Of course, there are no stars. No cricket can be heard. No deep night owl or the frantic scratching of a wild raccoon. Not even the dumb rooting of a possum. I swing the yellowed face of the lamp to the window, pull aside the curtains, and no swarm of bugs fling themselves at the warm eye on the window. Every creature is mad for light. That is the strangest thing about the city to me: the absence of bugs. At home, the night air clots with insects: small, buzzing bugs, wild about their copper wings, angry, frantic, twizzling in circles on our cracked concrete. I used to stomp on them when I was a child. Here, in the city, the night air is without wind and humid with many sounds: the growling exhaust of semi's, chainsaw motorcycles racing down the highway, sirens in route to calamity, the steady microwave hum of cars flowing by, a stream of muted colors under streetlight: weathered cotton, wild grass, serpent's tongue, the occasional fish-scale. It is almost midnight and the noise boils outside like a pot nearly gone dry.
A toilet flushes above us. Footsteps up there as well, and on the side. The muffled banter of television leaks through the sheet rock. Another flush. I am amazed at how often people pee. Our room is city-big: two rooms with a door between them. A fridge, dishwasher, basket with popcorn and coffee. The fridge judges me, I think. Shouldn't you be in Motel 6? The dishwasher collaborates. A suite, my wife told me. A hundred bucks, she added, familiar with my next question. Used a coupon. The plaster is knocked off a corner near the floor. I stare there waiting for the next word to arrive on this page. Some sort of aluminum or other metal glints from that absence. Earlier, I stood stunned with an erection in the pale light of the refrigerator. The empty fridge yawned. Cool air washed through me. One of the lampshades near the couch is warped and it casts wavy light. Two double beds, a large distance between them. She's sleeping with the baby; me, with the boy. It's just easier, she told me.
I was a King tonight, or at least a Lord in mention. A Lord, with a Lady, a prince, and a lap visitor, or whatever they named the baby. Medieval Times. I wore the paper crown, watched the horses prance in the sand, the muscles clutch in their thighs. The hooves clopped hard and kicked up dust. Ate chicken with my fingers, rife with grease. Lights spreading cones of amber that revealed the moments important in the performance. We should have such things in our lives. Lights that blare on to remind us to pay attention. Don't miss this. Mist. Orange sparks from the bark of battling swords. My boy's eyes wide, like someone had plugged him in. He would lean over and point something out, ask this or that. I couldn't make out a word of what he said. We waved our flags. I looked at the bosom of our waitress and let out long, slow breaths. Smoke from the performance flowed around us. The Lady and I took turns carting the lap visitor up the stairs to let her crawl on the cold stone in front of the king's throne.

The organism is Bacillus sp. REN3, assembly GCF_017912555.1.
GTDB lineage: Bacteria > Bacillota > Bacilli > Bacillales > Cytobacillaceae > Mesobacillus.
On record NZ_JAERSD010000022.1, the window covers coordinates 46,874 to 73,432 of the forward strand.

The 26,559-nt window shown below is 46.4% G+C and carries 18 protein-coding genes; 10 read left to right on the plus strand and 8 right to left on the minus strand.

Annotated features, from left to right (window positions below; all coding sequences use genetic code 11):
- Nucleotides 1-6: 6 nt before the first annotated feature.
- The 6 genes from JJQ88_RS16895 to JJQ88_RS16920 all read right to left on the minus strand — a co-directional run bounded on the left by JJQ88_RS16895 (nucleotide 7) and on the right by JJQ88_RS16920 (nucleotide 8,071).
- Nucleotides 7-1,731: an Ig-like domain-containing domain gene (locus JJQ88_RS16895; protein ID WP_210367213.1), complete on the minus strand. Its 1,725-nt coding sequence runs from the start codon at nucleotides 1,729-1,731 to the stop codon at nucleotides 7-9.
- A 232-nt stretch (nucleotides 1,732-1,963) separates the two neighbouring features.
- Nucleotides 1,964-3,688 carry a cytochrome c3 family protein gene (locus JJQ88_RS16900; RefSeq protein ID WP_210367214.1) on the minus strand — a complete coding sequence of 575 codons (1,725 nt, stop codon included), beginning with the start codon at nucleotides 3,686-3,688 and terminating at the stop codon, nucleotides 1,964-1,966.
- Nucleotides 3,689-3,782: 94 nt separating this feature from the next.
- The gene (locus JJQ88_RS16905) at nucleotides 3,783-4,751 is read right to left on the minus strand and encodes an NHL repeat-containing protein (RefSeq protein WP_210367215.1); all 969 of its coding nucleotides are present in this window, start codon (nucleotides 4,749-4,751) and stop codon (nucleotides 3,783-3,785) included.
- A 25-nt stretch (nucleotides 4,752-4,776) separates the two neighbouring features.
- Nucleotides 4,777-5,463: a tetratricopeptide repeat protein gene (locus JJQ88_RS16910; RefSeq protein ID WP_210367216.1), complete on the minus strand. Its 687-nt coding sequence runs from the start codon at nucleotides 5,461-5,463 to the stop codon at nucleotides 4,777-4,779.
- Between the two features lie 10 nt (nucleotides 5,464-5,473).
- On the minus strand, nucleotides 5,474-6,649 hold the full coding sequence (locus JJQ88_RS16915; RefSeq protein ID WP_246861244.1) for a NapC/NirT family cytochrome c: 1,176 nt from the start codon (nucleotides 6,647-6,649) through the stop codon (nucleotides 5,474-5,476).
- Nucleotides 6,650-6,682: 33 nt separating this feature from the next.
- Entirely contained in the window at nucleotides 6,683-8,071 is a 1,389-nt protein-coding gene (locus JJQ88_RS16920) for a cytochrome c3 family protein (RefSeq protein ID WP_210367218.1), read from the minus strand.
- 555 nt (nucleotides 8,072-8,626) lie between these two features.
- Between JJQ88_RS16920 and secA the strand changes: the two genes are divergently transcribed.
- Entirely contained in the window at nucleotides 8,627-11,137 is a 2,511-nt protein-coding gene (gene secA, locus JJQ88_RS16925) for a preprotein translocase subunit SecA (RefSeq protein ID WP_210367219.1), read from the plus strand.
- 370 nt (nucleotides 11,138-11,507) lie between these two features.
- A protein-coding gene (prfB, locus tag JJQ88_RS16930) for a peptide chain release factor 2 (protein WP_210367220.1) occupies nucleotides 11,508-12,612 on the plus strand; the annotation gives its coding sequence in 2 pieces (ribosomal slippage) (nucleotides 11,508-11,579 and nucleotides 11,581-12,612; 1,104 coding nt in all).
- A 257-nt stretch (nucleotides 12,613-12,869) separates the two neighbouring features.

We should settle traffic disputes with a joust. How I would love to ram a lance into that bitch's shield who sped up to block my access to the highway. To watch her eyes clarify in fear as she slips, feet flying up to land on her back in the packed sand. Beg for mercy, you cunt. I hold my thumb out sideways. The crowd roars its mock rage. Would the crowd ever make any choice other than thumbs down? Should I raise the blade? I do. I raise it and feel the crowd's lust reach into me, but--
--no, I slowed the car, crossed the line on the right into the gravel, weeds, and areas you are not supposed to go. Let her pass.
That better not have woken up the baby, my wife said. Why didn't you go over?
It's not worth it, I said.
She leans her head back. Sometimes I just want to strangle you, leaks from between her teeth.
I stand in the pale light of the fridge again. The hum of the fridge is quieter with your head inside it. Another motorcycle races by. Sleeping noises of my family in the other room and the clatter of the laptop keyboard in this one. The former sound has the better rhythm, regular, quiet, and sustained. Open ground has been compressed into strips and right angles, covered with yellow lines and concrete, contained. Buildings everywhere: tall, crashing alphabets of concrete and glass; squatting H's and lean I's, dots of white and yellow lights for punctuation. It's almost as if everything hums: the fridge, the window from the noise outside, this laptop. It's a cringing sound, wide and long in the country, but troubled here by the L's of corners and butting denial of glass. This whole city is a dense paragraph. The weight of it presses in and makes me tight, like a ball of aluminum foil from a fist. The false light of the city floods the night, a pale wash bright enough to stain away the stars.